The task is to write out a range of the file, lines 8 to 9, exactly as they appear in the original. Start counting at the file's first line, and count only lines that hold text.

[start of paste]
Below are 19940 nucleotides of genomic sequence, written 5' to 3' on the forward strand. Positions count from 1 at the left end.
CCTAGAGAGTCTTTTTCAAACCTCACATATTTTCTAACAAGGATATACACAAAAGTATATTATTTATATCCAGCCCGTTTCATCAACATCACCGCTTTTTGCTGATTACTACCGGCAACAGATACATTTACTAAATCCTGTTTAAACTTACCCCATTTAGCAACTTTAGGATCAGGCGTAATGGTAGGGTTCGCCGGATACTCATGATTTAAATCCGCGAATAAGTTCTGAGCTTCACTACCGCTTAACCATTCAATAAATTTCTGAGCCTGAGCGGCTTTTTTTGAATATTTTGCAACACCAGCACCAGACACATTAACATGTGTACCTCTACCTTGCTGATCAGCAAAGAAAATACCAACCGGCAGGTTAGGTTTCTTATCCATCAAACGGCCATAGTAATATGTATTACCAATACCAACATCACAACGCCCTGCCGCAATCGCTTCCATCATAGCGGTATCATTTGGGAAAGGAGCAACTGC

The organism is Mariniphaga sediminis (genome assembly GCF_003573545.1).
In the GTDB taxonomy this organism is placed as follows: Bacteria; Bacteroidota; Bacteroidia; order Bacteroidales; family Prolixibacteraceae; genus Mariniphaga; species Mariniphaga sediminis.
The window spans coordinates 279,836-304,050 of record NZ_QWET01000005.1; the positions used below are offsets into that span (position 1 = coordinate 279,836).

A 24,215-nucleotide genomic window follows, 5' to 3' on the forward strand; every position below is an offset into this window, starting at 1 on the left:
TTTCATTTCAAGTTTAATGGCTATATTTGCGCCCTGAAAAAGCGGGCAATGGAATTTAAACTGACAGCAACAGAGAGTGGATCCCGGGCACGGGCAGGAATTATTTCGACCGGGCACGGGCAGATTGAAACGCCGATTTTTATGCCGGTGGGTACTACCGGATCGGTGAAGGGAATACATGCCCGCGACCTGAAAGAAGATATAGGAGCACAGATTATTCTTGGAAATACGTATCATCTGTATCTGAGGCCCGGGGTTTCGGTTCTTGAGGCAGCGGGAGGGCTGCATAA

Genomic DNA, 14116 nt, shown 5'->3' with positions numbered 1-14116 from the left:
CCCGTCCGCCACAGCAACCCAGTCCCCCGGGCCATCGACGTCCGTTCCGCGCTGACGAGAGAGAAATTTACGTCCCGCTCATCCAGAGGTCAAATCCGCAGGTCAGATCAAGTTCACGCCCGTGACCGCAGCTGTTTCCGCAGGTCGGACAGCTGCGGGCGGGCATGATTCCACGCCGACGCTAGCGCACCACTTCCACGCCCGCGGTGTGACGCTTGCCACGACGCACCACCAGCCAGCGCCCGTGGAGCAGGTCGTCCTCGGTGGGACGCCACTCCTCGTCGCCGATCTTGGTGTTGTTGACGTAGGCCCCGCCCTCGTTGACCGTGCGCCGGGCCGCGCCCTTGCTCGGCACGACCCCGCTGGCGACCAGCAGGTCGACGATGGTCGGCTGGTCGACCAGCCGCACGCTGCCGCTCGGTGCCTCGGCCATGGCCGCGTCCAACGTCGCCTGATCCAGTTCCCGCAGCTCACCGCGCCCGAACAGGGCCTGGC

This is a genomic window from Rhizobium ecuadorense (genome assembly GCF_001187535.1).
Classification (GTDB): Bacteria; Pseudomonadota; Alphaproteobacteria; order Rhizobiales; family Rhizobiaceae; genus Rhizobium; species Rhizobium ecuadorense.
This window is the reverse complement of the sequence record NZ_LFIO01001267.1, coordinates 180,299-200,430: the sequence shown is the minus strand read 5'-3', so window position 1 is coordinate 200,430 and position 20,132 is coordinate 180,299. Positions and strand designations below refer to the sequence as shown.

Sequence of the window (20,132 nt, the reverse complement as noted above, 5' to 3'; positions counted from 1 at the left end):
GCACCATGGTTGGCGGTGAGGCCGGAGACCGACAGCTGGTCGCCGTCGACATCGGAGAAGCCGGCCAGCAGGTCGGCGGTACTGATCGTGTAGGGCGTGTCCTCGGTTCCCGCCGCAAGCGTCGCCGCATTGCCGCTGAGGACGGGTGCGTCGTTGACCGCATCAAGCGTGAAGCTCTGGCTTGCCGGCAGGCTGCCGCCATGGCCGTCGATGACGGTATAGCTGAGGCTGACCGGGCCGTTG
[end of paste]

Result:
Genomic DNA, 14116 nt, shown 5'->3' with positions numbered 1-14116 from the left:
CCCGTCCGCCACAGCAACCCAGTCCCCCGGGCCATCGACGTCCGTTCCGCGCTGACGAGAGAGAAATTTACGTCCCGCTCATCCAGAGGTCAAATCCGCAGGTCAGATCAAGTTCACGCCCGTGACCGCAGCTGTTTCCGCAGGTCGGACAGCTGCGGGCGGGCATGATTCCACGCCGACGCTAGCGCACCACTTCCACGCCCGCGGTGTGACGCTTGCCACGACGCACCACCAGCCAGCGCCCGTGGAGCAGGTCGTCCTCGGTGGGACGCCACTCCTCGTCGCCGATCTTGGTGTTGTTGACGTAGGCCCCGCCCTCGTTGACCGTGCGCCGGGCCGCGCCCTTGCTCGGCACGACCCCGCTGGCGACCAGCAGGTCGACGATGGTCGGCTGGTCGACCAGCCGCACGCTGCCGCTCGGTGCCTCGGCCATGGCCGCGTCCAACGTCGCCTGATCCAGTTCCCGCAGCTCACCGCGCCCGAACAGGGCCTGGC